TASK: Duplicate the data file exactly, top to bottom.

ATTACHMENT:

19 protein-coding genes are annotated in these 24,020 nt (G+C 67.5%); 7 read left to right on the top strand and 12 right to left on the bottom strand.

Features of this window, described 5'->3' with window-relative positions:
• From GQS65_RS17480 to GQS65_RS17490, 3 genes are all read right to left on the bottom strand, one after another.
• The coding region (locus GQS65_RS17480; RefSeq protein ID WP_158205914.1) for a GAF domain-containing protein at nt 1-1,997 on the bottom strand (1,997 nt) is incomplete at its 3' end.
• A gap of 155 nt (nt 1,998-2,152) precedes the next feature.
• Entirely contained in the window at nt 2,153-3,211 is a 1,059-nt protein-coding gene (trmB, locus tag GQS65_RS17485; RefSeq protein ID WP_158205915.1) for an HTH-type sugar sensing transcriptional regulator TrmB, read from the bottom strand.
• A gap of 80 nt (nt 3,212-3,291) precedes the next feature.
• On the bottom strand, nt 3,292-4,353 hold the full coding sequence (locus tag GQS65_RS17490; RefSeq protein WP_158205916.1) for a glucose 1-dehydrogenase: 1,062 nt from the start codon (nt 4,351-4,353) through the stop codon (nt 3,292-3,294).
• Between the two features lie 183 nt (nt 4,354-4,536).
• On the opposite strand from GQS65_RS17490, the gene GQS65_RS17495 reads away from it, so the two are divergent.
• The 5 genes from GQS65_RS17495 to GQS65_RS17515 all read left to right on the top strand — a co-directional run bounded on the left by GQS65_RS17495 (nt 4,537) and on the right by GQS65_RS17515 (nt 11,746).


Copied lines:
19 protein-coding genes are annotated in these 24,020 nt (G+C 67.5%); 7 read left to right on the top strand and 12 right to left on the bottom strand.

Features of this window, described 5'->3' with window-relative positions:
• From GQS65_RS17480 to GQS65_RS17490, 3 genes are all read right to left on the bottom strand, one after another.
• The coding region (locus GQS65_RS17480; RefSeq protein ID WP_158205914.1) for a GAF domain-containing protein at nt 1-1,997 on the bottom strand (1,997 nt) is incomplete at its 3' end.
• A gap of 155 nt (nt 1,998-2,152) precedes the next feature.
• Entirely contained in the window at nt 2,153-3,211 is a 1,059-nt protein-coding gene (trmB, locus tag GQS65_RS17485; RefSeq protein ID WP_158205915.1) for an HTH-type sugar sensing transcriptional regulator TrmB, read from the bottom strand.
• A gap of 80 nt (nt 3,212-3,291) precedes the next feature.
• On the bottom strand, nt 3,292-4,353 hold the full coding sequence (locus tag GQS65_RS17490; RefSeq protein WP_158205916.1) for a glucose 1-dehydrogenase: 1,062 nt from the start codon (nt 4,351-4,353) through the stop codon (nt 3,292-3,294).
• Between the two features lie 183 nt (nt 4,354-4,536).
• On the opposite strand from GQS65_RS17490, the gene GQS65_RS17495 reads away from it, so the two are divergent.
• The 5 genes from GQS65_RS17495 to GQS65_RS17515 all read left to right on the top strand — a co-directional run bounded on the left by GQS65_RS17495 (nt 4,537) and on the right by GQS65_RS17515 (nt 11,746).